These plantings are indicative of the way the Park works for me. Referred to as “Butterfly Gardens,” they’re just a few square yards, protected by flimsy wire fencing and planted with flowers, especially Buddleia, commonly known as “butterfly bush.” Somehow they survive on that little slope, just above the ballfields. There’s a lot of traffic there, dogs; mountain bikes; violent exercise rituals, you name it, but the flowers persist. And they do draw butterflies, as if from nowhere.

It’s not really from nowhere that they come, but from outside the usual boundaries of consciousness. The butterflies were there all along, but I couldn’t see them, not until now, when Swallowtails and Tortoiseshells, Azures and Anglewings are concentrated in these tiny plots, almost ignored within the labyrinthine landscape of the Park. Meanwhile, everything goes on all around me, but I turn away from the rest of it, and train my glass upon a Question Mark...

I can, at leisure, turn back, as well. The Park has that much latitude. Enough for me to grant as much to its administrants, to whom I must admit some debt. If their celebration falls squarely between the fatuous and the cynical, perhaps that’s where the garden of human sincerity truly blooms. Therefore, they may have their party, with my blessing. As long as I can have mine, with butterflies.


July 4, 2003

Lets just call it the start of Summer.
On this Fourth of July, I must say that I don't feel much like throwing a party on behalf of my country. In milder times it functions as the American Midsummer, but this Independence Day is bound to be a real flag-waver. For my part, the recent war and attendant wave of preemptive patriotism alienated me plenty, and losing my Federal job at the hands of anti-public service ideologues hasn't helped my attitude either.

So I'm unbalanced, a condition Holidays are meant to alleviate by reiterating the norms of our culture. But nothing has been "normal" lately, from the weather to affairs of state. With weather, we can talk about averages. Between last year's drought and this year's drip, it's been an average couple of years, but that's not how it feels to live through the two extremes. Still, the weather is usually thought of as just a background; the medium in which our lives take place, but not of the same substance. If I insist on the seasonal character of the Holidays, their basis in natural rhythms through which we also subsist, it's as a way of arguing that we and the weather really are of the same stuff, after all. Even so, no one wants to think of their life as merely average. We may dissemble, extolling the "average guy", but every ego harbors its private hopes and dreams, even if these too are utterly average, as mundane as the desire to rule the world, or to be loved.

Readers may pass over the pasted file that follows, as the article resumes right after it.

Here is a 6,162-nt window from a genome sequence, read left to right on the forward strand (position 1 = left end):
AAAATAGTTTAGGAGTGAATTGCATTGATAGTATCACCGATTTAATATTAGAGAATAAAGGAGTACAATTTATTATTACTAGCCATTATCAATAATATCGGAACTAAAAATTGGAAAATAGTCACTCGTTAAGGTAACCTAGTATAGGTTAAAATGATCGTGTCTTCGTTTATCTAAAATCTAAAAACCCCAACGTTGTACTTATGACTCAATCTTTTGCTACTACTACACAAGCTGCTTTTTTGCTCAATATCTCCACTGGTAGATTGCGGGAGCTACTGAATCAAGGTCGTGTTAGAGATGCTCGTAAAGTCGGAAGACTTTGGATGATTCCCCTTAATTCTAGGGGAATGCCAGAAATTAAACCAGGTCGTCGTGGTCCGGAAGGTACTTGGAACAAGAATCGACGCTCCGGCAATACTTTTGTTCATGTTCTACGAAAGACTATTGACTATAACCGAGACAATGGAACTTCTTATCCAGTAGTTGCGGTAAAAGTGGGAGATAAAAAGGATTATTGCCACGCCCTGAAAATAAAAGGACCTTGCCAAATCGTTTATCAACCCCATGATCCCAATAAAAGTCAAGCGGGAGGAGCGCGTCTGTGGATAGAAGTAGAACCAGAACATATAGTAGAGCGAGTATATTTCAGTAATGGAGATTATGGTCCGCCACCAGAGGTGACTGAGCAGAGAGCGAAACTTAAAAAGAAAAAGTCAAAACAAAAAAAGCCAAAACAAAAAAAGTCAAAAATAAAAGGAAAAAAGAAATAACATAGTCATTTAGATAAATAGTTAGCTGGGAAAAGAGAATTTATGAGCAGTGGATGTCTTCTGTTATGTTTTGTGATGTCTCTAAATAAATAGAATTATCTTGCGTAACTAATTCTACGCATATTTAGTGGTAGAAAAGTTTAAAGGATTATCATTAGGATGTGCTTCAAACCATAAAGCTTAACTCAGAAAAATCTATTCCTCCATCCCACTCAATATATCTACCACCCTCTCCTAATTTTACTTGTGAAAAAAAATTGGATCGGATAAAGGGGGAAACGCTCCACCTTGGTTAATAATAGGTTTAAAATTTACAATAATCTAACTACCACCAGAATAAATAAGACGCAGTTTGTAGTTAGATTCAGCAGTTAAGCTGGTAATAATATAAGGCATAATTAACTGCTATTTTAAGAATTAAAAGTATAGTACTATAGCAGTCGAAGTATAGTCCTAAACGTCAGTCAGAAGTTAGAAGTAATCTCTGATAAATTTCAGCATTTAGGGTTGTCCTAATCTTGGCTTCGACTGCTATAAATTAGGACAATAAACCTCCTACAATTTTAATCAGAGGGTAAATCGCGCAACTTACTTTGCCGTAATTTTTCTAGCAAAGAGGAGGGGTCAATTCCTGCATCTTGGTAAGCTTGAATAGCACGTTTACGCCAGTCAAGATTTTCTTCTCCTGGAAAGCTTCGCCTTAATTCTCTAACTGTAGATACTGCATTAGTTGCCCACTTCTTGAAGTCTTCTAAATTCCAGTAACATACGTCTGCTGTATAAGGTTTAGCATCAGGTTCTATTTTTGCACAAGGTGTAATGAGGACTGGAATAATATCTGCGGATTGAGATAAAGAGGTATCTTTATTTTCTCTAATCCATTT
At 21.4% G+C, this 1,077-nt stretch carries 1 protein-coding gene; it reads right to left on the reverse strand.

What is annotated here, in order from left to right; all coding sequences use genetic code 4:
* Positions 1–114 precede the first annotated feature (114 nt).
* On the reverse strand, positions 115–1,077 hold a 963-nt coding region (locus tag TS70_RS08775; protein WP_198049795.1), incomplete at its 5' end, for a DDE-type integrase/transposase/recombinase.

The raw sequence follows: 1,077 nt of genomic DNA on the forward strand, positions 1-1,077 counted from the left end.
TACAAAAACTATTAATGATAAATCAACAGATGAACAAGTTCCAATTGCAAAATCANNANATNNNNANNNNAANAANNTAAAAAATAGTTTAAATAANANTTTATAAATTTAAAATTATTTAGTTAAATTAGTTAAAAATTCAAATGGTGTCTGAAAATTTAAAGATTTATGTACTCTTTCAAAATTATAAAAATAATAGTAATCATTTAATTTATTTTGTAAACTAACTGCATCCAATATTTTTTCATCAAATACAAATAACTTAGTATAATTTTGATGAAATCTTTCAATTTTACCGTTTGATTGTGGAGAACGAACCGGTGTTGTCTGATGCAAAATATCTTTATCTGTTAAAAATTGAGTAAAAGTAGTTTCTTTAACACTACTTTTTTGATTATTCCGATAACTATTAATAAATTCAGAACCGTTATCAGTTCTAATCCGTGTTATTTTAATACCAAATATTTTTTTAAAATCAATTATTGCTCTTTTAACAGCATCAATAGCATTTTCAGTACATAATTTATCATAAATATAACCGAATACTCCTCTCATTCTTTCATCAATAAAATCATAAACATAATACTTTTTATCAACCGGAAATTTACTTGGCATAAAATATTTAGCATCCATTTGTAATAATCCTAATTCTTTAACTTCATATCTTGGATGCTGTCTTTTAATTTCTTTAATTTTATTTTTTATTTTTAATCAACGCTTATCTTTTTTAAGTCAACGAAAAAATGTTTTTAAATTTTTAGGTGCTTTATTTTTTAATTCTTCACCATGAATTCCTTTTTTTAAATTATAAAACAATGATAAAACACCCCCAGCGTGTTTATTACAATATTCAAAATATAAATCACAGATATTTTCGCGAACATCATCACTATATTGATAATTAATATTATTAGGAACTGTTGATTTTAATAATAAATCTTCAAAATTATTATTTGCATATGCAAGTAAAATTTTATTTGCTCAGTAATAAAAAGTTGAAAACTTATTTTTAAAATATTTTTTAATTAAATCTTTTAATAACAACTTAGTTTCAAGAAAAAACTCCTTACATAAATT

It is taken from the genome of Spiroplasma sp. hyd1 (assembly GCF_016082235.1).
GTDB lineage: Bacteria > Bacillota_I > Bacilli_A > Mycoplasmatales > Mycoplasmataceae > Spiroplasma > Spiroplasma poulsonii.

Power and adoration. This is all anybody really wants, and pretty much everybody wants it, despite the possible contradiction between the fantasies. It's one thing for us to work through these urges in the course of our uniquely average lives, but quite another to see them writ large as our nation acts out on a global scale. It's hard to rule the world and to be loved for it, unless you're very virtuous. And most of us are not quite as virtuous as we would like to think.

Today's holiday reflects another general fantasy, or thing everyone knows: that Home is the best place of all. This is a good way to feel, so long as its complement is a heightened appreciation of the world beyond one's borders, in all its myriad otherness. Trouble starts when we cannot tolerate the differences, and try to make the whole world over in our own image. To do so will require such an exercise of power that it may cost us all the love the world has to give. But this is no average country (as we are fond of noting,) so maybe our future will be different than the rest of the world's history.
Or maybe not.
At least we will love ourselves, even if no one else loves us.

No matter what special calling we imagine for ourselves, and, by extrapolation, for our nation, I'm sure we'd all be happy at the moment with just an average Summer to bask in. It seems like it’s finally here. Sun and heat have at last replaced the endless dankness of June (and May, and April...) It’s about time, but tardy as it is, the balmy turn feels more like Memorial Day’s inauguration of the season, rather than the high Summer typical of the Fourth. So let’s ignore our nation’s doings, and take heed of the land itself, welcoming back the warmth, and soaking up the solar glory. The only borders are on our maps, and maybe in our hearts; I do not see dividing lines drawn across the surface of the Earth, only a landscape longing for relief. Relax, lie back, and share the attitude of the accommodating lawn. Forget the Fourth, fraught with history, past and future; we’ll just call this the beginning of Summer.


June 21, 2003


Memory summers in the islands of nostalgia
Awash in lost years but off duty
Too much to recall so all is one
Sun, a ball tossed, and a gull calling

Summers passed pile up a thunderhead
Towering onerous vapors FLASH
And a squeeze releases the sum of
All those Summers to enthrall this season’s path